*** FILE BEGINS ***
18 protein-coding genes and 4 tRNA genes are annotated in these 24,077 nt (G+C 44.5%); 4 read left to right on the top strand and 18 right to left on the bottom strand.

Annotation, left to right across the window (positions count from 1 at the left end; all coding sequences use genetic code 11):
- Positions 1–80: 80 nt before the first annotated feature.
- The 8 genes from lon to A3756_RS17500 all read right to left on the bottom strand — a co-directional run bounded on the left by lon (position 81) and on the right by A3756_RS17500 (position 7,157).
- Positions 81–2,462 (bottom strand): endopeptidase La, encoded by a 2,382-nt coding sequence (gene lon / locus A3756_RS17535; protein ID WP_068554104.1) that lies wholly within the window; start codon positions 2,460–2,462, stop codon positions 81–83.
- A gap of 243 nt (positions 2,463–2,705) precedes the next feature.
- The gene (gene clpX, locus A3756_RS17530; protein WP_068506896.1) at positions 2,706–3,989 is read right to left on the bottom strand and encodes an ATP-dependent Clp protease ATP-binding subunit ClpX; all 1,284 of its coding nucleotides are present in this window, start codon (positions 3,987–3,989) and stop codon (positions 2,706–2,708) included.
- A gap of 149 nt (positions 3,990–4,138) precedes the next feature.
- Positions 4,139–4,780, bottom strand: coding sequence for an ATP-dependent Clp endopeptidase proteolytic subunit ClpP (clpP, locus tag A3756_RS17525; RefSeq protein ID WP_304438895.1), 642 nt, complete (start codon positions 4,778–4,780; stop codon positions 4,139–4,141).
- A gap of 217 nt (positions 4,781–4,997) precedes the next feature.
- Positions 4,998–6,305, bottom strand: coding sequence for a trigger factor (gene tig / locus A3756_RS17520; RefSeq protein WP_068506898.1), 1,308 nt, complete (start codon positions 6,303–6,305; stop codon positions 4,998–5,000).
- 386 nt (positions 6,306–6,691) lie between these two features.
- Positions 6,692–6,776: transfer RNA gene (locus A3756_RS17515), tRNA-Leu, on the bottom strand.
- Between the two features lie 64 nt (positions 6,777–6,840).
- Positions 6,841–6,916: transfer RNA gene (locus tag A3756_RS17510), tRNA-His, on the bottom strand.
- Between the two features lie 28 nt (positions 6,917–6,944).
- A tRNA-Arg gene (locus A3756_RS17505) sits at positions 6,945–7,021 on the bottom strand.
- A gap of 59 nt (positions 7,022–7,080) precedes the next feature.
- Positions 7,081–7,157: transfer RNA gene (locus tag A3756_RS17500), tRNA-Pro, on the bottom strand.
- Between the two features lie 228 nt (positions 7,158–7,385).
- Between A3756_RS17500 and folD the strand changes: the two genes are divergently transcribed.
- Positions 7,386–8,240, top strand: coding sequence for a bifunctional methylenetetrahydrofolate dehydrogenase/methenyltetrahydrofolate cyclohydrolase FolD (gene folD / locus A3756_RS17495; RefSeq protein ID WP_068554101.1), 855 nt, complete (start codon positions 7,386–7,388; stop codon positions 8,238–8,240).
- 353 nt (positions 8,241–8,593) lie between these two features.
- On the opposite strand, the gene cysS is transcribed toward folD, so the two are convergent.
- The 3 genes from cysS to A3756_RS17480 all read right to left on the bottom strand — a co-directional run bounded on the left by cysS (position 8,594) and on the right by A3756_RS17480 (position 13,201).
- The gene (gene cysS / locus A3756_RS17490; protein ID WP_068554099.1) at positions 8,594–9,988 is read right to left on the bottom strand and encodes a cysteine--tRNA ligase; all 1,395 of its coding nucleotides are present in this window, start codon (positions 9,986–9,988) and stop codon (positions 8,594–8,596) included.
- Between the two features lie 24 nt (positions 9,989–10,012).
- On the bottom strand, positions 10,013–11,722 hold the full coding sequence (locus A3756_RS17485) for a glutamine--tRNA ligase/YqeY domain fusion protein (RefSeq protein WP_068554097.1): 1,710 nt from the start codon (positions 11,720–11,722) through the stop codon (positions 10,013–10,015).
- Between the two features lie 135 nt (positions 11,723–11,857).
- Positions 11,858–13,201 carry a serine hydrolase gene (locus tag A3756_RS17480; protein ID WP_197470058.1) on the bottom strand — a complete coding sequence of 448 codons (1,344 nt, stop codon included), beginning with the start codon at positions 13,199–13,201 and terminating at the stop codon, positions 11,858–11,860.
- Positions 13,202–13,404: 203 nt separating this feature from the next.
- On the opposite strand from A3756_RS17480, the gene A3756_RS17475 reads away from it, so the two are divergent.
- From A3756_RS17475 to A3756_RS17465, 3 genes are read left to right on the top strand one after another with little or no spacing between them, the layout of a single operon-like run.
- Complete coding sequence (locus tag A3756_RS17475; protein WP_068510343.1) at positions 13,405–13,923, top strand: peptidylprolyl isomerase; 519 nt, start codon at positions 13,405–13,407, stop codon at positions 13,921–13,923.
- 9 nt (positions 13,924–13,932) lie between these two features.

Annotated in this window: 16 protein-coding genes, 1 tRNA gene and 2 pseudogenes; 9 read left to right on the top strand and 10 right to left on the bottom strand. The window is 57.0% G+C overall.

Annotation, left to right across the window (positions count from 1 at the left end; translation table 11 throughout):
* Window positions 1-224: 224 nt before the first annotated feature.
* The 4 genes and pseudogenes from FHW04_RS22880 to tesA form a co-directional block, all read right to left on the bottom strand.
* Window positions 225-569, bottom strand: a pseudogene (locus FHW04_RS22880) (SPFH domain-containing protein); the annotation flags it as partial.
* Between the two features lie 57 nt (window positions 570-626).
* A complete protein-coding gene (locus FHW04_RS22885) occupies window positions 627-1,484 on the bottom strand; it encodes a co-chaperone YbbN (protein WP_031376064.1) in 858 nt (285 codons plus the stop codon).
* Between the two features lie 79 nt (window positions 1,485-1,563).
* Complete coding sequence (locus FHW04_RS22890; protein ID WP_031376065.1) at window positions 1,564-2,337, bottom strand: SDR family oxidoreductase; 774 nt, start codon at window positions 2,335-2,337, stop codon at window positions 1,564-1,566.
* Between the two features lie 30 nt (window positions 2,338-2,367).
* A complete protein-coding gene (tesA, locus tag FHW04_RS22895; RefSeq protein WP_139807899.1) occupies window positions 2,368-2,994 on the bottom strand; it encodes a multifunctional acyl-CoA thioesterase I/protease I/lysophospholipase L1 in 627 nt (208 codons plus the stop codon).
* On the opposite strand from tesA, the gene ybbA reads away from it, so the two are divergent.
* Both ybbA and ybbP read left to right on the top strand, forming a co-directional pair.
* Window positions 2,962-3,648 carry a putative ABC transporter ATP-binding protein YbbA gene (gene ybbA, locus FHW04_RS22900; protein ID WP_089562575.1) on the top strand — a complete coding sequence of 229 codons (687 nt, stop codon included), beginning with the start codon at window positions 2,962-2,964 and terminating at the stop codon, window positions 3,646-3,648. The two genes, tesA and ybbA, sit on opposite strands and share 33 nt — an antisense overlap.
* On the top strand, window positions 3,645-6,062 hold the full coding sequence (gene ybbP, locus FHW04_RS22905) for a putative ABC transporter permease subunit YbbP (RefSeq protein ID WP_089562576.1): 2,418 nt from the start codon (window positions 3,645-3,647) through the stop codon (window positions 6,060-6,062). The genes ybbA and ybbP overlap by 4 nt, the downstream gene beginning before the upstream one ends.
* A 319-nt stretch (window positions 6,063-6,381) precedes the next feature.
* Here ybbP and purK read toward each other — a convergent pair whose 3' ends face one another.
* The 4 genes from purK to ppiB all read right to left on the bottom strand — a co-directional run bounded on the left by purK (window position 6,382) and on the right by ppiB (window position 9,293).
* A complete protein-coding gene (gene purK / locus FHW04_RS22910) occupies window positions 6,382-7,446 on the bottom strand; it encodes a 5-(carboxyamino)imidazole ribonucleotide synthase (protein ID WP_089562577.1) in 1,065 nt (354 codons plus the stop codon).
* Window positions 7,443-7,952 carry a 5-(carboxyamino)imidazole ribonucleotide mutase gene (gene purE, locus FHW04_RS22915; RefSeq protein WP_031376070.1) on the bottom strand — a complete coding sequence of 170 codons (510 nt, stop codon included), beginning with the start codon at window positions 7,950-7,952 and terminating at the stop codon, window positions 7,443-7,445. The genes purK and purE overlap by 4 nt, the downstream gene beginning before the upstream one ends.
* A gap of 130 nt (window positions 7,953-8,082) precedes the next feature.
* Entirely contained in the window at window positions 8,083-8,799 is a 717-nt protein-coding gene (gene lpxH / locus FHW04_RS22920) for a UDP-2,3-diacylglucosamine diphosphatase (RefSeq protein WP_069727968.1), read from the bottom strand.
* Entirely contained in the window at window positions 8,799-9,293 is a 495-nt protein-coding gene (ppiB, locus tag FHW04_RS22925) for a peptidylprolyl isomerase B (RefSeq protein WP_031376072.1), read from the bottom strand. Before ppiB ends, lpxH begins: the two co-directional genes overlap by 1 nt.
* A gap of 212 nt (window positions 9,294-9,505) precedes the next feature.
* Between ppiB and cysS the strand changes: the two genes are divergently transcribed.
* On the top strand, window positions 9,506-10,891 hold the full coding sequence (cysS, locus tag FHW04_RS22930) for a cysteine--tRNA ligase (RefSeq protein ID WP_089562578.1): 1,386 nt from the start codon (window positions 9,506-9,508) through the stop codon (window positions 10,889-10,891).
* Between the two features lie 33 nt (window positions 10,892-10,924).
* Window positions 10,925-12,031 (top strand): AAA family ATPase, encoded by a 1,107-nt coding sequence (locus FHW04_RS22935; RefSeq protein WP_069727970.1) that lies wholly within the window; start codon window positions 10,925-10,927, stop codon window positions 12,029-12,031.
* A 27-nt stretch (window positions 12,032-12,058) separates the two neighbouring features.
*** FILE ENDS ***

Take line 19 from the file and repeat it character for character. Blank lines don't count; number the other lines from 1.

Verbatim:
- Positions 7,081–7,157: transfer RNA gene (locus tag A3756_RS17500), tRNA-Pro, on the bottom strand.